Women’s History…New Class?

Getting a new class through the county system is tough, but it seems extremely tough for World History teacher Courtney Nice.
Nice has been working to introduce a social studies elective teaching students about Women’s History at Stafford High School. In order to run the gamut, she’s had to figure out the process of passing the class, whether students would want to take the class and what type of coursework the class would have.
Nice has been developing the class since 2019, and she has spent hours researching – advice from a teacher in Fauquier County was handy too – and filling out the required paperwork. The standardized county form consists of an in-depth look into the class being requested. According to Nice, “COVID really pushed the process back.”
Not only have the lengthy effects of COVID slowed her progress, but when a new class is introduced, it must be proposed to other schools and not just the Stafford County School Board. Each high school reviewed the course and all it would entail, and decided if they would want to teach the course in addition to Stafford High. “Unfortunately, there was not any ‘buy in’ to teach the course from the other schools,” Nice said regarding the class being passed around from school to school. Consequently, due to the lack of that ‘buy in’ from other high schools, the class may not be presented to the School Board, which decides whether the class will be implemented.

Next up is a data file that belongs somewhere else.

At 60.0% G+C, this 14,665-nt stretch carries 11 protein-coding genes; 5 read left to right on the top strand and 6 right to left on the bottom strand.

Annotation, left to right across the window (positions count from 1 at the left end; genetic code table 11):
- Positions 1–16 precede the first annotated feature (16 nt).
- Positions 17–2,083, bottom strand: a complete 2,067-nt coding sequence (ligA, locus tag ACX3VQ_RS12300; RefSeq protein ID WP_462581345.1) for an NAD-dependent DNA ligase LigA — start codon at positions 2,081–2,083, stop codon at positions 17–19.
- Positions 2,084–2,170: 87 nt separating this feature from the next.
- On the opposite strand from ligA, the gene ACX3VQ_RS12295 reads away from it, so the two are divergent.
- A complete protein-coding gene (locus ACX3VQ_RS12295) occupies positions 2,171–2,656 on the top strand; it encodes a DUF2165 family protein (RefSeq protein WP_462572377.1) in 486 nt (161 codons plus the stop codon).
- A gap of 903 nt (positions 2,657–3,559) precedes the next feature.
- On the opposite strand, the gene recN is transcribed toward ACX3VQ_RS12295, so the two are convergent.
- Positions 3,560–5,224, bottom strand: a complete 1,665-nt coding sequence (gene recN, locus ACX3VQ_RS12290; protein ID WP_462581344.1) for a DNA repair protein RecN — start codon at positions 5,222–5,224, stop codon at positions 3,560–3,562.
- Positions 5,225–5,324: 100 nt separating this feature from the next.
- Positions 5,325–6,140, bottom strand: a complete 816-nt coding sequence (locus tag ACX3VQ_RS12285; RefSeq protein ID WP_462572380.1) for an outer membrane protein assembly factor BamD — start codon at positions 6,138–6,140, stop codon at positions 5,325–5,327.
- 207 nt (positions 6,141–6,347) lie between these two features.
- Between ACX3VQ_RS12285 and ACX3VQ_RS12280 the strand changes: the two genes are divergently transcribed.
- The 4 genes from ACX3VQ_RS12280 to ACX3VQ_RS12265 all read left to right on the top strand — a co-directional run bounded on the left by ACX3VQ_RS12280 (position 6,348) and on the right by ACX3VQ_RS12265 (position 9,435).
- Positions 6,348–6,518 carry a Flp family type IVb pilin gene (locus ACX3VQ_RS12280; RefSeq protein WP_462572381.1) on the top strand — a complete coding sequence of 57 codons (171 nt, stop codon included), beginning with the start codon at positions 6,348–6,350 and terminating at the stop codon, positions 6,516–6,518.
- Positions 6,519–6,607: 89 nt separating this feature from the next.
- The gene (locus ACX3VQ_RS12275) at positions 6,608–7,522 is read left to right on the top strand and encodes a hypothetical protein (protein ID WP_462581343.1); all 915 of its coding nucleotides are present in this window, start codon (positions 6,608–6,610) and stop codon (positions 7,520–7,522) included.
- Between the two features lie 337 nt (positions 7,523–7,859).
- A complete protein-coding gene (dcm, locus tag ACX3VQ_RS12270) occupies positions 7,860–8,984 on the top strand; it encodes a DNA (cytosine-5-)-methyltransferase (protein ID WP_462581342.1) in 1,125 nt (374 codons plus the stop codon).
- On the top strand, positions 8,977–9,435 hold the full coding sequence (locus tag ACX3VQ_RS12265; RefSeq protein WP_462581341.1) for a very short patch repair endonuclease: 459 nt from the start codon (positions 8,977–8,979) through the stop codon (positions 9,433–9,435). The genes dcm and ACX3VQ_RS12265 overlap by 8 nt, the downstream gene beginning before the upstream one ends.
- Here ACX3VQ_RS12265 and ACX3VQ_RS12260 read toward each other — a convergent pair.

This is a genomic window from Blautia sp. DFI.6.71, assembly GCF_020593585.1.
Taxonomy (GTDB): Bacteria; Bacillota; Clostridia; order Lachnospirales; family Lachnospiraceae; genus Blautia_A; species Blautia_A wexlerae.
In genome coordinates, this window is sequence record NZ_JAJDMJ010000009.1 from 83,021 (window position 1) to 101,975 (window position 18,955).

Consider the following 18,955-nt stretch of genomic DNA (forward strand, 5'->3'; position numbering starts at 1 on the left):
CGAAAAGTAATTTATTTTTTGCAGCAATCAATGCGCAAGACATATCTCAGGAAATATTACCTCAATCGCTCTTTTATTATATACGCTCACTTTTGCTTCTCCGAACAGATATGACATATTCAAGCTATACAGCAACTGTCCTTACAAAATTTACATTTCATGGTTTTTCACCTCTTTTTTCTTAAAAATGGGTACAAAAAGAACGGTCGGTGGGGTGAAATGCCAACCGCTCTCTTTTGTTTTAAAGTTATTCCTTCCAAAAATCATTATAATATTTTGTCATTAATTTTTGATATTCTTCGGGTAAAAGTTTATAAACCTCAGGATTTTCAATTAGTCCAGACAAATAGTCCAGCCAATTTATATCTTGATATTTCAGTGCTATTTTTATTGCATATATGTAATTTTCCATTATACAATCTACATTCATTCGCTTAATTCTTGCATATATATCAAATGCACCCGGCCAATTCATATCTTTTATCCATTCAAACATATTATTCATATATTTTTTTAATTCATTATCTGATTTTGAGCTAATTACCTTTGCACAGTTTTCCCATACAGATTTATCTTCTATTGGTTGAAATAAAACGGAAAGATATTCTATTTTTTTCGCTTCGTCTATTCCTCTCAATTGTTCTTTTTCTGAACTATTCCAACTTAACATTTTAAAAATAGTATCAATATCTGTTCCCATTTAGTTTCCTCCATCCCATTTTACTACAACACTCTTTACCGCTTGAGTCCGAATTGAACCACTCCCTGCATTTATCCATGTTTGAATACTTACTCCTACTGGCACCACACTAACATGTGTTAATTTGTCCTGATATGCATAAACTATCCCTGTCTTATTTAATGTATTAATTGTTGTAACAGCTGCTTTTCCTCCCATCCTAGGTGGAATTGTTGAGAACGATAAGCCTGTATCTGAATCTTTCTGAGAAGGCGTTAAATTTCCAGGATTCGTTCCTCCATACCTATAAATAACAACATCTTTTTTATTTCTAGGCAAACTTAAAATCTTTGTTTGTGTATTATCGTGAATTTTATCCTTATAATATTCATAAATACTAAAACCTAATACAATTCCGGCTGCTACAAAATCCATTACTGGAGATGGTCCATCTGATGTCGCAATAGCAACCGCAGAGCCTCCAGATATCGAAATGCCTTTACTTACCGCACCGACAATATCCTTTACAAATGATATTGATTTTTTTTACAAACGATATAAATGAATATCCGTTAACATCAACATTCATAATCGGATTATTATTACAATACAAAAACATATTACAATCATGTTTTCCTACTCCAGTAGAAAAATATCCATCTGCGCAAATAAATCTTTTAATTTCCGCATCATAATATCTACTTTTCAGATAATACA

Mrs. Nice created the course from scratch with help from various history teachers. Stretching the curriculum from important women of their times and their historic significance, to the women’s rights movements and recent women’s historic moments. Beginning with early evolution and ancient civilization with a lens on women, and eventually through the centuries and finally arriving at important women figures in modern society.
The course will contain subjects split into four quarters – representing the four grading-periods. First quarter will have basic women vocabulary, early women, expectations for early women and the science of woman’s anatomy. Second quarter would consist of early European women, their social status through life and the effect of a female ruler with the struggles they had. The third and fourth quarters will consist of early American women and more specifically, famous women of early American life.
Mrs. Nice is still working on getting the class pushed through, and although there is not a teacher assigned to the elective at this point, Nice adds, “I would be honored to teach it. There is such a need to have more representation of women’s history.”